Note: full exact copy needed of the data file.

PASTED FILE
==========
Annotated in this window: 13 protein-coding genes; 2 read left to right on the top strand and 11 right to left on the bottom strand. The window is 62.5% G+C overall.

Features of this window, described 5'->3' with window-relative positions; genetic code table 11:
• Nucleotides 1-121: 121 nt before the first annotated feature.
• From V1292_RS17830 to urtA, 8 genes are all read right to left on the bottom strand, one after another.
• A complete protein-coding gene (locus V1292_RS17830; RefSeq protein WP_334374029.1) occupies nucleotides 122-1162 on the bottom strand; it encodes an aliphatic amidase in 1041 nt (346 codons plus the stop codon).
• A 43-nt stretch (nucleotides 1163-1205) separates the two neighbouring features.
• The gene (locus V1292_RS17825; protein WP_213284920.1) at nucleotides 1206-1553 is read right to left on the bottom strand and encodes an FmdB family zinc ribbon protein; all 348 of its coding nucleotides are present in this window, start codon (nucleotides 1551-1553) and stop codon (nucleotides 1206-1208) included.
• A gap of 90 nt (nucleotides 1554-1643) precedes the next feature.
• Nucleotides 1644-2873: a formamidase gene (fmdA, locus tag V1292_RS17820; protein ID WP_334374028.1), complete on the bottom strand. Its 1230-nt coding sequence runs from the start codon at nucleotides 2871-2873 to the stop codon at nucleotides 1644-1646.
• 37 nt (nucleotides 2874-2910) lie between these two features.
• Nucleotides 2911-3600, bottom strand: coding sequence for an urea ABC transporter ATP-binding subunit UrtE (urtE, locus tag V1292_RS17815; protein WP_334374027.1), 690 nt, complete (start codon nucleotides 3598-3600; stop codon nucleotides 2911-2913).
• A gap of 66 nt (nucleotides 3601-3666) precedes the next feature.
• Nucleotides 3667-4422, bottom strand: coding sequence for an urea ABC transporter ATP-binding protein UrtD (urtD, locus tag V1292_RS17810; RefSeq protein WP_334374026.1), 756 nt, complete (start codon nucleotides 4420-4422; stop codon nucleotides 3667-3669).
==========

Annotated in this window: 13 protein-coding genes; 2 read left to right on the top strand and 11 right to left on the bottom strand. The window is 62.5% G+C overall.

Features of this window, described 5'->3' with window-relative positions; genetic code table 11:
• Nucleotides 1-121: 121 nt before the first annotated feature.
• From V1292_RS17830 to urtA, 8 genes are all read right to left on the bottom strand, one after another.
• A complete protein-coding gene (locus V1292_RS17830; RefSeq protein WP_334374029.1) occupies nucleotides 122-1162 on the bottom strand; it encodes an aliphatic amidase in 1041 nt (346 codons plus the stop codon).
• A 43-nt stretch (nucleotides 1163-1205) separates the two neighbouring features.
• The gene (locus V1292_RS17825; protein WP_213284920.1) at nucleotides 1206-1553 is read right to left on the bottom strand and encodes an FmdB family zinc ribbon protein; all 348 of its coding nucleotides are present in this window, start codon (nucleotides 1551-1553) and stop codon (nucleotides 1206-1208) included.
• A gap of 90 nt (nucleotides 1554-1643) precedes the next feature.
• Nucleotides 1644-2873: a formamidase gene (fmdA, locus tag V1292_RS17820; protein ID WP_334374028.1), complete on the bottom strand. Its 1230-nt coding sequence runs from the start codon at nucleotides 2871-2873 to the stop codon at nucleotides 1644-1646.
• 37 nt (nucleotides 2874-2910) lie between these two features.
• Nucleotides 2911-3600, bottom strand: coding sequence for an urea ABC transporter ATP-binding subunit UrtE (urtE, locus tag V1292_RS17815; protein WP_334374027.1), 690 nt, complete (start codon nucleotides 3598-3600; stop codon nucleotides 2911-2913).
• A gap of 66 nt (nucleotides 3601-3666) precedes the next feature.
• Nucleotides 3667-4422, bottom strand: coding sequence for an urea ABC transporter ATP-binding protein UrtD (urtD, locus tag V1292_RS17810; RefSeq protein WP_334374026.1), 756 nt, complete (start codon nucleotides 4420-4422; stop codon nucleotides 3667-3669).